WW: The Duke win is probably the greatest win in SFA history, and I’m taking a wild guess that you might say it’s the biggest win in your career. Other than the Duke game, what’s your favorite win from your time at SFA thus far?
KK: “Beating Southeastern Louisiana to get into the NCAA Tournament two years ago was the most important win to me. For this year, the win I enjoyed as much as any was the game after Duke. We went to Arkansas State, and at that time, they were 5-1 and had won at Colorado State. Our team went up there and we were physically and emotionally drained. Our kids still played terrific – it was a close game at half in a hostile environment and we still won by 19. I knew it was going to be a special season after that.”
WW: This year’s SFA team was one of the best in school history, and you’re on track to return most of the roster for 2020-21. What’s the next big step for SFA as a program?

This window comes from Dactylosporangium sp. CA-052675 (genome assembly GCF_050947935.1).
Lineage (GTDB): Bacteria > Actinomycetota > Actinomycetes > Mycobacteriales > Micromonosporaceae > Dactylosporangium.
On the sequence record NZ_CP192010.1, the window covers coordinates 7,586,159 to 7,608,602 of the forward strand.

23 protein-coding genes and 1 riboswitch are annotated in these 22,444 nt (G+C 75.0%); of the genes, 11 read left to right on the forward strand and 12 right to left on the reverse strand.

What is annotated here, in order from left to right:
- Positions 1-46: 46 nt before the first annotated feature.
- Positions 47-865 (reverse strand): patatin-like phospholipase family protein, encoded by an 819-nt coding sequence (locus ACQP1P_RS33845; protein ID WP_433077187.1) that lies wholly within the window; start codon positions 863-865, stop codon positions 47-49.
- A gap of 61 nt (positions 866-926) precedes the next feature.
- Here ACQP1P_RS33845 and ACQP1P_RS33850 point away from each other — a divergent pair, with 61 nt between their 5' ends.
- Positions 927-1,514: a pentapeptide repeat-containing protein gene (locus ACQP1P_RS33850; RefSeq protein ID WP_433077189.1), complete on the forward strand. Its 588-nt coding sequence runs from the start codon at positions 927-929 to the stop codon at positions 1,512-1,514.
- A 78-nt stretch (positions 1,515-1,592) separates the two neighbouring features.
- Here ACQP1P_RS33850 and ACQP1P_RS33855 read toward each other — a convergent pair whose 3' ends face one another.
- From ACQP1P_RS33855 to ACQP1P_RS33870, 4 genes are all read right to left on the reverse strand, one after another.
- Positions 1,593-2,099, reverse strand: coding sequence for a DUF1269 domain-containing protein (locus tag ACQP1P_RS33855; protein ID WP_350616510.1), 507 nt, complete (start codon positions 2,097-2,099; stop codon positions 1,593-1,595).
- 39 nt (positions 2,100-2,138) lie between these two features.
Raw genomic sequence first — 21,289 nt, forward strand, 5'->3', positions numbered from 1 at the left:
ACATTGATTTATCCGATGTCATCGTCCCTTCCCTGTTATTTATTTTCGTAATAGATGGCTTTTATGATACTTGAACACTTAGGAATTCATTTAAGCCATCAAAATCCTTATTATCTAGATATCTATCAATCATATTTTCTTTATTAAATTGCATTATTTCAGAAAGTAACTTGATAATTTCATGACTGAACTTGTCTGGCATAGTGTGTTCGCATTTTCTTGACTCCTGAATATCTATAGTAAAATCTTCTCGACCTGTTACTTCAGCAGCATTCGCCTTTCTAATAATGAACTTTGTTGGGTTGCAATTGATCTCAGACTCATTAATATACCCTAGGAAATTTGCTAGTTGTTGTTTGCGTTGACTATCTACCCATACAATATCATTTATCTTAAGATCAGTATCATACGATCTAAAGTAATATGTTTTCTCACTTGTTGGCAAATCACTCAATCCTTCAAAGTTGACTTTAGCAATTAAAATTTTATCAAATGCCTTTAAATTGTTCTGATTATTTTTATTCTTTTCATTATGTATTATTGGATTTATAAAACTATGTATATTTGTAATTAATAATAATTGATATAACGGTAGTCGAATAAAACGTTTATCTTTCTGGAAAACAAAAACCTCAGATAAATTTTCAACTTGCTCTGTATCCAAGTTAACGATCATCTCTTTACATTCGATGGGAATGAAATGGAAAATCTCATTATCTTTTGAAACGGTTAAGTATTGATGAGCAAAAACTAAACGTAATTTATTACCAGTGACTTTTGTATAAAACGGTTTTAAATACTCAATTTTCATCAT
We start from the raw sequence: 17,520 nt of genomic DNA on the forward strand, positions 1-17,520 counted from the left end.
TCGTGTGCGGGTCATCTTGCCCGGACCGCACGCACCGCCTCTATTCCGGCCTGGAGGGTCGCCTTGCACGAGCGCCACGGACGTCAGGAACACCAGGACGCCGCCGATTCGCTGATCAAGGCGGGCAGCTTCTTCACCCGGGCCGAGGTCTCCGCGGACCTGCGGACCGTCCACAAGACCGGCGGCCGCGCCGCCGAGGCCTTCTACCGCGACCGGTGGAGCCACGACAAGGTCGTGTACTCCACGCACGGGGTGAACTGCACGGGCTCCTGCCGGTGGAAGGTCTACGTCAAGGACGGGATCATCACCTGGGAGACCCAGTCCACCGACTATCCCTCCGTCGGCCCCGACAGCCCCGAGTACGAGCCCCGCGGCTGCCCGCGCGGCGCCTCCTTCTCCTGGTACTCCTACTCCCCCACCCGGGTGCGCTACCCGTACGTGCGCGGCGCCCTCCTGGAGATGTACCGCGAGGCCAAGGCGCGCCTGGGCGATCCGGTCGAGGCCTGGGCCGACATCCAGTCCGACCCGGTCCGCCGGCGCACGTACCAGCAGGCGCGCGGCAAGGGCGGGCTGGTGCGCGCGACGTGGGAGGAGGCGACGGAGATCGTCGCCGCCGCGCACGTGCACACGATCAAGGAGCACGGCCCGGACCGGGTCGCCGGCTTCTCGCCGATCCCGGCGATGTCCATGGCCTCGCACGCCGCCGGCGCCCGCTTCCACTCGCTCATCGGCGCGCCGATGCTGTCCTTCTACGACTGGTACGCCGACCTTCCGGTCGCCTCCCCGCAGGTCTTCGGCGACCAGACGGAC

KK: “I think trying to play in the second weekend of the NCAA Tournament. I think that’s why I was led here. I’ve coached in seven Sweet Sixteens, three or four Elite Eights, and a Final Four. I thought this team, depending on who we played, could’ve done it. We’ve got to get next year’s team to believe the same things we believed this year.”
WW: What’s your go-to entertainment during the quarantine?
KK: “I’ve tried to read more, but the thing I’ve been doing the most is playing board games with my family. We play a lot of Scattergories. I have a 10-year-old son and a 13-year-old daughter, and every day, I’m thankful she came first, because my son can be a real piece of work.”
Here’s a few of my favorite plays from the SFA games I sampled.